We first seeded 4 × 105 cells with 3 mL of culture on a 6-well plate. The next day, TAP-inhibitor ICP47 (5 μg) was added to the tube containing the Xfect protein transfection reagent and incubated at room temperature for 30 min. The mixture was then applied to cells with 400 μL of serum-free medium (RPMI-1640 only) in each well and incubated at 37 °C for 60 min. We added 3 mL of the culture medium to each well and performed incubation at 37 °C for another 2 h. SN-38 (0.1 μM) was treated for 24 or 48 h. As a control, some other cells were stained with X-gal to determine the transfection efficiency through beta-galactosidase control (Takara Bio, 631,326, Mountain View, CA, U.S.).
Isolation of PBMCs
PBMCs were isolated from peripheral blood of the health human volunteers. We applied Ficoll-Paque Plus and diluted with PBS by density gradient centrifugation (400 g, 20 min, without break). Then, the monocytes were purified by positive selection with human CD14+ magnetic MicroBeads by manual MACS cell separation system (Miltenyi Biotec). The monocytes were incubated for 6 days into RPMI-1640 and supplemented with 10% FBS, 1% Antibiotic–Antimycotic, 50 ng/mL GM-CSF and 20 ng/mL IL-4 in an atmosphere of 95% O2 and 5% CO2 at 37 °C to harvest MoDCs. The induction medium would be renewed at the third day.
After 6 days of induction, MoDCs were stained with 2.5 μM of CFSE (20 min and incubated at 37 °C), and incubated with an excess of hIgG (20 μg/1 × 106 cells, 30 min at room temperature). SW480 were stained with 2.5 μM of DDAO (20 min and incubated at 37 °C), and seeded in 10-cm dishes (1 × 106 cells per dish). The next day, SW480 were treated with SN-38 (0.1 μM) for subsequent 24 h. After totally preparation, MoDCs and SW480 were co-cultured in 1:1 ratio for 2 h. After co-culture, all cells were recovered and analyzed by flow cytometer (BD FACS Calibur). SW480 engulfed by MoDCs would presented co-expression of CFSE and DDAO (double-positive).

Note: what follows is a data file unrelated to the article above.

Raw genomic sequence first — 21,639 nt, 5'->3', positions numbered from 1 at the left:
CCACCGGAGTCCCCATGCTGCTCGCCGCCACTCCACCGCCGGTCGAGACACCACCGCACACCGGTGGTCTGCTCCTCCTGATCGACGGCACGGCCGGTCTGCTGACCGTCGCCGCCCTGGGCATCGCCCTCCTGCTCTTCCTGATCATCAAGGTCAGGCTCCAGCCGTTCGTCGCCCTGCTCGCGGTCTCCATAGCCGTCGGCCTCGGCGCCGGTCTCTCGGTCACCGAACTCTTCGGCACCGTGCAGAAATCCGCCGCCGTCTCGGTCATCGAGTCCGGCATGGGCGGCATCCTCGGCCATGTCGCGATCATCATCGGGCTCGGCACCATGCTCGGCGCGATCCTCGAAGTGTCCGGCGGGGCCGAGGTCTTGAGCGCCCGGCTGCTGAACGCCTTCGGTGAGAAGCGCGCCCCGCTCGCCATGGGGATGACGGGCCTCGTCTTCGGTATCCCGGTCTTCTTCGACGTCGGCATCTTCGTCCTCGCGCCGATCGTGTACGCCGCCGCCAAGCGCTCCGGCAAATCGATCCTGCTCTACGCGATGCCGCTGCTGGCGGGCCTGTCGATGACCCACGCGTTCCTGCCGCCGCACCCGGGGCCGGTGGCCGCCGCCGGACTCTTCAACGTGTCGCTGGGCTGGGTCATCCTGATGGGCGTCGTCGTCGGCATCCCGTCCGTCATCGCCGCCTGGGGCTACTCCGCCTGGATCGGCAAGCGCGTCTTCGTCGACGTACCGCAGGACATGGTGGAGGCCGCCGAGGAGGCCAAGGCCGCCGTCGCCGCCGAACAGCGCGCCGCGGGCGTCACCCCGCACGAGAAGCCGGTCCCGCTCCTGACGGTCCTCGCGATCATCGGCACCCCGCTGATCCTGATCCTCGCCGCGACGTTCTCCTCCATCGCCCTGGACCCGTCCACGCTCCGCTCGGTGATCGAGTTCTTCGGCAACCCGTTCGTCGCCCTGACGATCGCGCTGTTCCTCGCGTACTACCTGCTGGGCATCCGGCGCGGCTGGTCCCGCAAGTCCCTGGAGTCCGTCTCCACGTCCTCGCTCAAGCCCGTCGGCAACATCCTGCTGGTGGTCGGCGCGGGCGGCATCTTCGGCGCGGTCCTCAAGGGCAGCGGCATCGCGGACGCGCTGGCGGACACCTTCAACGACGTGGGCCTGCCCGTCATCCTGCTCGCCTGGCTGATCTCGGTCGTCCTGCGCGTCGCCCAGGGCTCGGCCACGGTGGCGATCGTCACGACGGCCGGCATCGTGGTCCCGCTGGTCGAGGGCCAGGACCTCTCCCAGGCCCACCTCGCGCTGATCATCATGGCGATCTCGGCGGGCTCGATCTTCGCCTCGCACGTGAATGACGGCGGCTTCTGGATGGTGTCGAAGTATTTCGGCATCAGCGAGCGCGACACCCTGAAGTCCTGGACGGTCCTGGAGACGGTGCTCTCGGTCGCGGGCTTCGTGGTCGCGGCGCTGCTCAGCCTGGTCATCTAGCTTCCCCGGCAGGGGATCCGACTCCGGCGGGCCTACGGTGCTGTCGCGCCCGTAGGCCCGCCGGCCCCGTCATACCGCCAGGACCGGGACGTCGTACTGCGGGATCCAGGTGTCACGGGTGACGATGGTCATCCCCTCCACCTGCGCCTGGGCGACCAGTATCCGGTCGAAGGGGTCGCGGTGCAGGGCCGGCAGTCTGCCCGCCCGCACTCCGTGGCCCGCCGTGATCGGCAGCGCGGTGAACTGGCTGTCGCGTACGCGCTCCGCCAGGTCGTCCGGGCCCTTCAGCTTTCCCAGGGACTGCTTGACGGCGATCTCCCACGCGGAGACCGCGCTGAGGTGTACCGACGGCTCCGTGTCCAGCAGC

We enrolled one patient who had been treated at National Taiwan University Hospital (NTUH). Primary sigmoid tumor tissues were obtained at diagnosis and after curative surgery. We obtained complete medical records including all treatment flows of systemic therapies and regular computed tomography (CT) scan follow-up reports at NTUH. This study was approved by the Institutional Review Board of NTUH (NTUH#201612146RINB), and informed consent was obtained from the patient. All methods were carried out in accordance with relevant guidelines and regulations.
NanoString assay of patient samples
The NanoString nCounter PanCancer Immune Profiling Panel (NanoString Technologies) is a commercialized multiplexed gene expression panel, which can simultaneously quantitate 770 immune-related genes. This was used for further mRNA quantification of two 150-ng ribonucleic acid extracted from patient’s both tissue samples. All procedures, including preparation, hybridization, detection, scanning, and normalization, were performed according to the manufacturer’s instructions. Detailed information and the gene list are available on the official website at https://www.nanostring.com/products/gene-expression-panels/gene-expression-panels-overview/hallmarks-cancer-gene-expression-panel-collection/pancancer-immune-profiling-panel.
Immunohistochemical (IHC) staining of patient samples